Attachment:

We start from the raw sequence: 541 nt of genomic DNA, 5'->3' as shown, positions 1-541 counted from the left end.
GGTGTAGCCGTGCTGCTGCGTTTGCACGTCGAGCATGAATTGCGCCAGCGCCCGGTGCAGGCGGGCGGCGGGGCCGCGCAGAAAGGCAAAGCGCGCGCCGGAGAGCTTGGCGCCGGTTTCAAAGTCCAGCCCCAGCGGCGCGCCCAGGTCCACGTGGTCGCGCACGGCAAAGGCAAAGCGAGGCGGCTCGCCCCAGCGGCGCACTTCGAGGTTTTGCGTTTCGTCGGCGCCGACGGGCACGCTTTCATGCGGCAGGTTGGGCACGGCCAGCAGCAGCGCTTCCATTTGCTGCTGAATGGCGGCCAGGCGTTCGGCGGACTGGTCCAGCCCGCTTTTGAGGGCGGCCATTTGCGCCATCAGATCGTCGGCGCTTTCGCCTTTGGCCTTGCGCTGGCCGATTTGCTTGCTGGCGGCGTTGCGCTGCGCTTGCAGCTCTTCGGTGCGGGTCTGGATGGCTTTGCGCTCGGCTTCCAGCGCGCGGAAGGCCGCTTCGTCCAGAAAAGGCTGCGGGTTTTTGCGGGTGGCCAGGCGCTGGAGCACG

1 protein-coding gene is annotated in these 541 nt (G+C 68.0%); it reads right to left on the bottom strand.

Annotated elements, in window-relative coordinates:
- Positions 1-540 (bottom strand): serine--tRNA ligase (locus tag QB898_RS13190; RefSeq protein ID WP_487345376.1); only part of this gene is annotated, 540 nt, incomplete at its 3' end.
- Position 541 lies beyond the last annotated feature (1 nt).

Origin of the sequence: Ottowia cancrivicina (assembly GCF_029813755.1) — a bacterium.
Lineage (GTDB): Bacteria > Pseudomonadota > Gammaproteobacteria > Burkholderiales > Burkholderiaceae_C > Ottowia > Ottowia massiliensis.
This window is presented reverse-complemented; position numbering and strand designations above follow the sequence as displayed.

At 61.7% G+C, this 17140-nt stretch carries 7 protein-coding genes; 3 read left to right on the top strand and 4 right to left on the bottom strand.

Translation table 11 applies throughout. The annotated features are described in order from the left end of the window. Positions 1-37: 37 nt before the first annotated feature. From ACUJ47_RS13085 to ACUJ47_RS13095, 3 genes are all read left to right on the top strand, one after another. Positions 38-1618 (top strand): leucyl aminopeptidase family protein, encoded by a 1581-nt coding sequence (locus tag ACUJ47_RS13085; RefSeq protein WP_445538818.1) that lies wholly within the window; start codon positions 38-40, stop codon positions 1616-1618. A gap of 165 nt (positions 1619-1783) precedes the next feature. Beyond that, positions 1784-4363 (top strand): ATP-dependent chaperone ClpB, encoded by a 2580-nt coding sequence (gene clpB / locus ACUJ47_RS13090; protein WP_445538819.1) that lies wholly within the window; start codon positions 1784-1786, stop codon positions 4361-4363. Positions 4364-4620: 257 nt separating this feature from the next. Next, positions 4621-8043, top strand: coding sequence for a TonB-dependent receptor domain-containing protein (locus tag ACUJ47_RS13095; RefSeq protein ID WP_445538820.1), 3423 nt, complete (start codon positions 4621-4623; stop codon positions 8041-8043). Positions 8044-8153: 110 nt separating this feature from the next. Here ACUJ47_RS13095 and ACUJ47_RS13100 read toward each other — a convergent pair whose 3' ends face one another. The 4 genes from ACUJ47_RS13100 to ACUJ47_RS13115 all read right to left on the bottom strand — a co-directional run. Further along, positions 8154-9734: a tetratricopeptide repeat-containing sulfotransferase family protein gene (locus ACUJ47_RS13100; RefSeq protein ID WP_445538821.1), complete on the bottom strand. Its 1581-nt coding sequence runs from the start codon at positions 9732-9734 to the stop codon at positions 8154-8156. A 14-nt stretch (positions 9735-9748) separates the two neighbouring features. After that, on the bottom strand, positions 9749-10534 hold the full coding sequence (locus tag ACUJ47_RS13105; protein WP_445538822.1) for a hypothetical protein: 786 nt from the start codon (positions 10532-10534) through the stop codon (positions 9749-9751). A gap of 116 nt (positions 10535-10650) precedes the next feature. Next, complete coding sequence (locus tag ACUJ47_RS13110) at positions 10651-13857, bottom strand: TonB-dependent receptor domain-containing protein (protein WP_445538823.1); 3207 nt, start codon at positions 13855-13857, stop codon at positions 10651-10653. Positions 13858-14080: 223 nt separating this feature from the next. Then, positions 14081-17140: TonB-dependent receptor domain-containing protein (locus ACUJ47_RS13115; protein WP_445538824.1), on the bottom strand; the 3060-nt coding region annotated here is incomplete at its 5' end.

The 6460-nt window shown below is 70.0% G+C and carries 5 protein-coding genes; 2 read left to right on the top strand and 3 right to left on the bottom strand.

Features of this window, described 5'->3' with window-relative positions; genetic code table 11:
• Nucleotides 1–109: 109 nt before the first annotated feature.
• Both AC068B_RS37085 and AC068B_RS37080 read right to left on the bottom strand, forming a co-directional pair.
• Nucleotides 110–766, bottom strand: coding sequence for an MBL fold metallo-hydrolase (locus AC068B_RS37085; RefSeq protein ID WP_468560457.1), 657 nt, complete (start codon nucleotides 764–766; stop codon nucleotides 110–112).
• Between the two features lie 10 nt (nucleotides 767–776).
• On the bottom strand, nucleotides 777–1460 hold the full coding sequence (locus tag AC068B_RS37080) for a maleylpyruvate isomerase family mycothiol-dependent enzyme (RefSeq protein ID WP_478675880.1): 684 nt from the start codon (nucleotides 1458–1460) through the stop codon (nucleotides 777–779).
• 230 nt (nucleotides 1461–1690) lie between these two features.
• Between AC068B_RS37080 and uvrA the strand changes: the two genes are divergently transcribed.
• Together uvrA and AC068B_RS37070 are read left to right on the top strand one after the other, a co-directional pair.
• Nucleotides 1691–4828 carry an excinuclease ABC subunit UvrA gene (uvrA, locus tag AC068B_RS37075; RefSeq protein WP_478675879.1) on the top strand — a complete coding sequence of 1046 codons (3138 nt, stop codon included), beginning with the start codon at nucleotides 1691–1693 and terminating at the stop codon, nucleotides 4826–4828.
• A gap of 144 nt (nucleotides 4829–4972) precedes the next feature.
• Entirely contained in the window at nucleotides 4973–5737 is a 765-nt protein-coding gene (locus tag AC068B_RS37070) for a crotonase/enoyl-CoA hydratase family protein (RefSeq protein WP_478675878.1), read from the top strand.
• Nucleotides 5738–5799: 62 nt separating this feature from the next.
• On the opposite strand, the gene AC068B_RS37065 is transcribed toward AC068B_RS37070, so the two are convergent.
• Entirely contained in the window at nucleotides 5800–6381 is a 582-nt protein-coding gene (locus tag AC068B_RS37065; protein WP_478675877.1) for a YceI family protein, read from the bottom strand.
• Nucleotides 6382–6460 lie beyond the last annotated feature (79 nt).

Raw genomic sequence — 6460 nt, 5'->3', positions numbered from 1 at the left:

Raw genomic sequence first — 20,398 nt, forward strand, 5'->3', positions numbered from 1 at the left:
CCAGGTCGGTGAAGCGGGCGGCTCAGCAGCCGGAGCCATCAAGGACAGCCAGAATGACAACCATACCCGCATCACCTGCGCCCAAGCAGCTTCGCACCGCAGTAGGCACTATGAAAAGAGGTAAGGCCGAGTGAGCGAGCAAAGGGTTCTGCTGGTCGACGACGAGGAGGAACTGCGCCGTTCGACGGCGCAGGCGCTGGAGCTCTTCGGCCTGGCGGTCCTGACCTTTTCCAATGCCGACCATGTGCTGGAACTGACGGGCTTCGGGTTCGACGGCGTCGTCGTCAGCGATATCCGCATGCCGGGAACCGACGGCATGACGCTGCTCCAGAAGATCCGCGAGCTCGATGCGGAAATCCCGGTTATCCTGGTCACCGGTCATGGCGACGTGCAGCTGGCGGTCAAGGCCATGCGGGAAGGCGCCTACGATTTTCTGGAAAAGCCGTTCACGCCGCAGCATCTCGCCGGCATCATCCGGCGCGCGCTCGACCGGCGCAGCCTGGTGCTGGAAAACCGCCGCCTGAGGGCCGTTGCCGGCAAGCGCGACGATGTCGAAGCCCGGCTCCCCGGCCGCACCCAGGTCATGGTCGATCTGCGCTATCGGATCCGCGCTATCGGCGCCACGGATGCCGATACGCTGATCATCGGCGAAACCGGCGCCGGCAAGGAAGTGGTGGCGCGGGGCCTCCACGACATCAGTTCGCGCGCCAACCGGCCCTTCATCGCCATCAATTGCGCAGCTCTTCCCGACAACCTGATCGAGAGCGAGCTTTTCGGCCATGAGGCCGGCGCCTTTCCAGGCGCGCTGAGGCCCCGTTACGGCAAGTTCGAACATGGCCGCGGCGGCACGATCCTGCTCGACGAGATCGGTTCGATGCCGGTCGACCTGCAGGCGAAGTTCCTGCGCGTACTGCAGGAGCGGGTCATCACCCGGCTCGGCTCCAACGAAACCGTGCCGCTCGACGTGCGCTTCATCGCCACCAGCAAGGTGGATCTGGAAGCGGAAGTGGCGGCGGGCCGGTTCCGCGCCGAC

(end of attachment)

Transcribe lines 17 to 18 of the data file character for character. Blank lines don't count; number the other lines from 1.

• Between the two features lie 10 nt (nucleotides 767–776).
• On the bottom strand, nucleotides 777–1460 hold the full coding sequence (locus tag AC068B_RS37080) for a maleylpyruvate isomerase family mycothiol-dependent enzyme (RefSeq protein ID WP_478675880.1): 684 nt from the start codon (nucleotides 1458–1460) through the stop codon (nucleotides 777–779).